5

This question already has an answer here:

I need to compare two dates/times using Bash.

Input format: 2014-12-01T21:34:03+02:00

I want to convert this format to int and then compare the ints of the two dates.

Or does bash have another way to compare two dates?

marked as duplicate by ceving, tripleee bash Mar 18 at 14:03

This question has been asked before and already has an answer. If those answers do not fully address your question, please ask a new question.

14

You can compare lexicographically with the conditional construct [[ ]] in this way:

[[ "2014-12-01T21:34:03+02:00" < "2014-12-01T21:35:03+02:00" ]]

From the man:

[[ expression ]]
Return a status of 0 or 1 depending on the evaluation of the conditional expression expression.


New update:

If you need to compare times with different time-zone, you can first convert those times in this way:

get_date() {
    date --utc --date="$1" +"%Y-%m-%d %H:%M:%S"
}

$ get_date "2014-12-01T14:00:00+00:00"
2014-12-01 14:00:00

$ get_date "2014-12-01T12:00:00-05:00"
2014-12-01 17:00:00

$ [[ $(get_date "2014-12-01T14:00:00+00:00") < $(get_date "2014-12-01T12:00:00-05:00") ]] && echo it works
it works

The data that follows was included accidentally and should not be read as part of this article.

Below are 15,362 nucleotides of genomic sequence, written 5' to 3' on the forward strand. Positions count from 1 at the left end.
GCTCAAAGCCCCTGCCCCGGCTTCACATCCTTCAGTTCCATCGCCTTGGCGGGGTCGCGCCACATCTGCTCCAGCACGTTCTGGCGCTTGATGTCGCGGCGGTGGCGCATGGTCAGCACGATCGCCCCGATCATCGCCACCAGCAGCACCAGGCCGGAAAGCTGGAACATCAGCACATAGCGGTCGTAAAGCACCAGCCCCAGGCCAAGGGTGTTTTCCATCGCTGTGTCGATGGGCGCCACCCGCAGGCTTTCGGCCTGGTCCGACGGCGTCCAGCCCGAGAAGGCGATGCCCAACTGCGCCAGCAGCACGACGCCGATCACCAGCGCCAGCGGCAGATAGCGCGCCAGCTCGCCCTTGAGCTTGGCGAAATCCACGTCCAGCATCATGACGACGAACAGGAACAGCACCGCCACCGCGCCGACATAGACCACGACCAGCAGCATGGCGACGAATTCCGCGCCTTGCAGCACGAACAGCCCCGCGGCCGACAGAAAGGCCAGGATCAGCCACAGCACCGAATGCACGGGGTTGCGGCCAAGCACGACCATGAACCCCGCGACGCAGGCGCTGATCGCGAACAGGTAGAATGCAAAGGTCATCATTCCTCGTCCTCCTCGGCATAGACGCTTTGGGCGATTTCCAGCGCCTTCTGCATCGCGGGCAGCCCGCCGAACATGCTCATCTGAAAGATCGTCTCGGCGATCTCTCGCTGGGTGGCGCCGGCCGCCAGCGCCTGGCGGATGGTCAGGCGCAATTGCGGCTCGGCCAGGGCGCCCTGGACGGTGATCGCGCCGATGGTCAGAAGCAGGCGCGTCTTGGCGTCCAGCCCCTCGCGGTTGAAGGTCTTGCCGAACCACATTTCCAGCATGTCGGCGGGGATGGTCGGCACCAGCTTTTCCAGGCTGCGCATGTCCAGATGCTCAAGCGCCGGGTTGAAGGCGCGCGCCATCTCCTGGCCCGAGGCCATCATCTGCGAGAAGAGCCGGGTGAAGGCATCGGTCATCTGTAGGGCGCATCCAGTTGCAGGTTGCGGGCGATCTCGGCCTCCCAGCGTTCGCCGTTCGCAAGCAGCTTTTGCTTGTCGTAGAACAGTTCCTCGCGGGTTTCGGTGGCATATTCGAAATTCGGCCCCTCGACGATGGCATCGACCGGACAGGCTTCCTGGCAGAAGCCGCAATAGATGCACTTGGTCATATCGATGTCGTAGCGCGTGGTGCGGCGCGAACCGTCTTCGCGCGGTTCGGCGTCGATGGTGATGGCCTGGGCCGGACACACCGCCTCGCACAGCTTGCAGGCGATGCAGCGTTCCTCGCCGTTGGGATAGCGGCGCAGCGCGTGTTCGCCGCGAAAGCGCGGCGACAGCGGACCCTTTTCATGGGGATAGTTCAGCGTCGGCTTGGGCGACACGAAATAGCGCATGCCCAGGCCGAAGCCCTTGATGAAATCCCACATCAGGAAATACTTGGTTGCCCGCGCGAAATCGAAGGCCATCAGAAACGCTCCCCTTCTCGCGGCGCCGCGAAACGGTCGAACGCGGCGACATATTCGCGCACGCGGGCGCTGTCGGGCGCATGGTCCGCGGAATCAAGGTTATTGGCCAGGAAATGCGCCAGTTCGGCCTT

11

One option would be to convert the date to the number of seconds since the UNIX epoch:

date -d "2014-12-01T21:34:03+02:00" +%s

You can then compare this integer to another date which has been processed in the same way:

(( $(date -d "2014-12-01T21:34:03+02:00" +%s) < $(date -d "2014-12-01T21:35:03+02:00" +%s) ))

The (( )) syntax is used to create an arithmetic context as we are comparing two numbers. You could also use the more general [ ${x} -lt ${y} ] style syntax if portability is a concern.

One advantage of doing it this way is that date understands a variety of formats, for example
date -d "next year" +%s. Furthermore, date understands timezones, so it can correctly handle comparisons between pairs of dates where the timezone is different.

However, if neither of those issues concerns you, then I'd go for j.a.'s solution.

Not the answer you're looking for? Browse other questions tagged or ask your own question.